Presentation on theme: "The Cultures of East Africa Africa. Living Along the Indian Ocean Most people speak more than one language –Ethiopia 70+ languages are spoken There are."— Presentation transcript:
Living Along the Indian Ocean Most people speak more than one language –Ethiopia 70+ languages are spoken There are many ethnic groups which is the result of location –Many ethnic groups have migrated to E. Africa from other regions of the continent. –The ocean connects people of E. Africa to people living across the ocean to the east. Arabs, Indians, and other Asians
Living Along the Indian Ocean Arab traders first made the link to E. Africa when they settled in the coastal villages approx. 2,000 years ago. –They brought Arab culture into E. Africa where it mixed with various African cultures. The mixture produced Swahili
Swahili Culture Swahili are Africans who have mixed African and Arab ancestry Live along the east coast of Africa from Somalia to Mozambique. Language is called Swahili (a Bantu language) Swahili is just one of the hundreds of ethnic groups in E. Africa
Swahili Culture Swahili is the first language of about 49million people worldwide Second language of millions of E. Africans Official language of Kenya and Tanzania –Tanzanian children are educated in Swahili through the primary gradeslater they learn English as well
A Mixture of Religions Islam and Christianity Islam –Introduced into E. Africa by Arab traders Christianity –Introduced by the Romans into the North African territories, and later it spread to Ethiopia –1800s Europeans pushed into Africa and spread Christianity farther.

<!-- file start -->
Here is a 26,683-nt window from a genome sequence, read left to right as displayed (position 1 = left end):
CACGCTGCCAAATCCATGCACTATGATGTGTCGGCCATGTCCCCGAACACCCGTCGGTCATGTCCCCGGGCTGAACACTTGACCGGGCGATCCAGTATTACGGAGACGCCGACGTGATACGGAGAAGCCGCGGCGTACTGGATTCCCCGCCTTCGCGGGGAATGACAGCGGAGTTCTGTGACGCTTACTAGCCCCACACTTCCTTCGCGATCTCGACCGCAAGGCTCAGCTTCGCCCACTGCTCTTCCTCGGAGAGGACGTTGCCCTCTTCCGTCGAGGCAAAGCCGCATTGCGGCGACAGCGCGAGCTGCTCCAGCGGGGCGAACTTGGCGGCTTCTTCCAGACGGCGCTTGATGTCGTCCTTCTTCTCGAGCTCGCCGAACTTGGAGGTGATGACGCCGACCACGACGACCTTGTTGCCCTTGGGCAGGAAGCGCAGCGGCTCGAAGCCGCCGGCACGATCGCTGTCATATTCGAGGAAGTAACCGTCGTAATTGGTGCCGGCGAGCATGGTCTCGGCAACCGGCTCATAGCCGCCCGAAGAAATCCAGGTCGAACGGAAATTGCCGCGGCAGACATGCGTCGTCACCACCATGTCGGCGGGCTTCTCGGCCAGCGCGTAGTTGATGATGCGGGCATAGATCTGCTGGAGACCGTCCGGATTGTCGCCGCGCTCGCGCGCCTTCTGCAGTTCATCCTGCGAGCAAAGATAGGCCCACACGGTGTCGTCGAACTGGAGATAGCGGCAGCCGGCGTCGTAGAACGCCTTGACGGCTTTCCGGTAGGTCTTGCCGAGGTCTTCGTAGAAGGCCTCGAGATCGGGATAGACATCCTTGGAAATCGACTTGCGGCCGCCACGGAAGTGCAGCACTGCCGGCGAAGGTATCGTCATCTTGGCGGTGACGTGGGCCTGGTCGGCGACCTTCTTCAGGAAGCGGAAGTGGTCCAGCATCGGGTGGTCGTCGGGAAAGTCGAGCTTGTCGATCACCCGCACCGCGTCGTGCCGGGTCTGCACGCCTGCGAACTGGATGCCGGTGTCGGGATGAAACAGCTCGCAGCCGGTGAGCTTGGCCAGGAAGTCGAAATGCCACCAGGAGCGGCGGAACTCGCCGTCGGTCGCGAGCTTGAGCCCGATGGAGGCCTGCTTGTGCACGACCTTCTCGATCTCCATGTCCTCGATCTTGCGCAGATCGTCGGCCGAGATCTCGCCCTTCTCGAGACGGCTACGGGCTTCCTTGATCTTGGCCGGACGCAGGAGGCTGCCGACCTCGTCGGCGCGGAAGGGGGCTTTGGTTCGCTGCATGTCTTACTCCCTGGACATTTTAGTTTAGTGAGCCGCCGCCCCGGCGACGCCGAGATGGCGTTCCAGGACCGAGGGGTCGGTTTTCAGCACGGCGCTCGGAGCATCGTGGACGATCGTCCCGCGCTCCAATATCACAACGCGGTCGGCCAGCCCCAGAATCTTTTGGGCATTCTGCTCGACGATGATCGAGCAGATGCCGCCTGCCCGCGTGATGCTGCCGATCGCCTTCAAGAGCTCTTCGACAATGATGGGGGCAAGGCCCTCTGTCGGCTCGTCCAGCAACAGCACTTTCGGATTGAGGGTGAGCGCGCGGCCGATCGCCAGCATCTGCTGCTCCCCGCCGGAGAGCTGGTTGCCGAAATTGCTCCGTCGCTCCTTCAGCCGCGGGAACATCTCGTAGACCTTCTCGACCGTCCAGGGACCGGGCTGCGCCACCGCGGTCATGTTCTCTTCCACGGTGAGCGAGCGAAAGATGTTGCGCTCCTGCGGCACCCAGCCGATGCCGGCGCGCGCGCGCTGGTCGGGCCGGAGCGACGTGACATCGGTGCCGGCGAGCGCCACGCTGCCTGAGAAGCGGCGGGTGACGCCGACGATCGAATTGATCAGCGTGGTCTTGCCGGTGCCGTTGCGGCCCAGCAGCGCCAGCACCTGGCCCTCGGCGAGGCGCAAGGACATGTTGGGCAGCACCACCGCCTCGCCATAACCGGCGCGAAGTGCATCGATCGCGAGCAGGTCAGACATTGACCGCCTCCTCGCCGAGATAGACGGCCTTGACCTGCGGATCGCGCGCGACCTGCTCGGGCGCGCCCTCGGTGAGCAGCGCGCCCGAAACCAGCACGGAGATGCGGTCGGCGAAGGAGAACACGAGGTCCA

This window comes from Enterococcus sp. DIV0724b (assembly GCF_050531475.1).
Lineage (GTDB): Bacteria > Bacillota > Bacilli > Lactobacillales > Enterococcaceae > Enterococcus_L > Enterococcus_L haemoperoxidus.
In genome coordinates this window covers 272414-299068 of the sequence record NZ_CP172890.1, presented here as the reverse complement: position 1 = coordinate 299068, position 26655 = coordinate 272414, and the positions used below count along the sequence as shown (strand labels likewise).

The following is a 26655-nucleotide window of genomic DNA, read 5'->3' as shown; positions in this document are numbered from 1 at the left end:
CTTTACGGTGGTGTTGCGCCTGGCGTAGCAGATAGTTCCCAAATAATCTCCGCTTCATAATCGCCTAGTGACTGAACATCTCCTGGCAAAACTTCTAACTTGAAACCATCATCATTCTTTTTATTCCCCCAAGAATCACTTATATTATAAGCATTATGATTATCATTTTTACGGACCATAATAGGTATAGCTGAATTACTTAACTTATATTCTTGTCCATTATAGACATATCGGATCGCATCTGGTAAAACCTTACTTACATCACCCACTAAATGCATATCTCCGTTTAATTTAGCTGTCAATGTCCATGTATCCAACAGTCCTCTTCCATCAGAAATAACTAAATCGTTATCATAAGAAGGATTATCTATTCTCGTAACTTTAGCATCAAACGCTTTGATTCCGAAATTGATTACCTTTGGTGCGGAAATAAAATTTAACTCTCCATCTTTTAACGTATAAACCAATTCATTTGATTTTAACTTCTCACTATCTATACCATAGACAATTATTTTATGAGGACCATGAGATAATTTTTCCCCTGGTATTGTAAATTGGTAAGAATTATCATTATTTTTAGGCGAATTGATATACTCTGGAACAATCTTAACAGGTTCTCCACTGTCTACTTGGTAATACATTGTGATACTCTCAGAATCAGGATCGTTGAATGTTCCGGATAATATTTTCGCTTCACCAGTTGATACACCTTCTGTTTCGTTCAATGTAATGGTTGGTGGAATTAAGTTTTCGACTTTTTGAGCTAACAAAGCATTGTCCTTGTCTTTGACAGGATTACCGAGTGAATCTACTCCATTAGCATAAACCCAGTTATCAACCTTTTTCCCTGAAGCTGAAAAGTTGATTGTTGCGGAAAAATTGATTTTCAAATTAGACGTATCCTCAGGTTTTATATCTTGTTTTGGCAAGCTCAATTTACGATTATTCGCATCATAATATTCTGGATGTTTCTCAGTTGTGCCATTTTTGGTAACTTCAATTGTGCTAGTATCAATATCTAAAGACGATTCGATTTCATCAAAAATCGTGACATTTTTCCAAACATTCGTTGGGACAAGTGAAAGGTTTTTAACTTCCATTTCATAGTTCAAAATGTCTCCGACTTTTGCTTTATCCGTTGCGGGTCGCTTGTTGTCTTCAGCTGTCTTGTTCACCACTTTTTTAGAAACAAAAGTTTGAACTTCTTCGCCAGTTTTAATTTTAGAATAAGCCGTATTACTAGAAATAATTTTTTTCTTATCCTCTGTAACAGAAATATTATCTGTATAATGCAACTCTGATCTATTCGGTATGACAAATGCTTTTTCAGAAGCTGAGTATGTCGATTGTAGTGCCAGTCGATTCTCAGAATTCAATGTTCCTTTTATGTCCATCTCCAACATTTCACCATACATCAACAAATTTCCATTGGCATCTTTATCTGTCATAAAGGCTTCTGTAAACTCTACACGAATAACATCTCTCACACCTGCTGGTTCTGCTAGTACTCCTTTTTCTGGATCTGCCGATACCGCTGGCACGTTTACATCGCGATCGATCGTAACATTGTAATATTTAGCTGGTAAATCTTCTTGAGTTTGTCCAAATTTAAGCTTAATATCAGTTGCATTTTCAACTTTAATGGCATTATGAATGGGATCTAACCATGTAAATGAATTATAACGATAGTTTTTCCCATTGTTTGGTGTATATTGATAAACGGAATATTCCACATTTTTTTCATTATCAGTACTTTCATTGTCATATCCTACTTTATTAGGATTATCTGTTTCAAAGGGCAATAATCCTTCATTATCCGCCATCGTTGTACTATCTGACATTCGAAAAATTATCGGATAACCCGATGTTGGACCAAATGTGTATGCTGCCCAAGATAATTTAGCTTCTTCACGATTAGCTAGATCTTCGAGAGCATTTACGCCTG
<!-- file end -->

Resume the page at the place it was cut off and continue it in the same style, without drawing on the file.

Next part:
Changing Ideas About Land Prior to the 1800s Africans did not own land Families had the right to farm plots of land near the village Extended families farmed the land to produce food for the whole group Men cleared the land and broke up the soil Women planted the seed, tended the fields, and harvested the crops Men also herded livestock or traded goods This division of roles still exists in many parts of Africa today.
Changing Ideas About Land Owning land was introduced by European settlers In parts of E. Africa the British set up plantations (a large fram where cash crops are grown) When many African countries became independent, they broke up the old colonial plantations. They sold the land to individual Africans.
Changing Ideas About Land There is still available land in E. Africa –Much of it is poor farm land where few people live –In Ethiopian Highlands and the Rift Valley land for framing is scarce. Many people live in these areas where the farm land is fertile –In densely populated countries, such as Rwanda and Burundi, conflicts have developed over land
Where is home? Traditionally Africans feel a loyalty to the area where they grew up. E. Africa is becoming urban, yet many people do not call it home. –Most Africans will identify their village as home –Most people consider their stay in the city as temporary.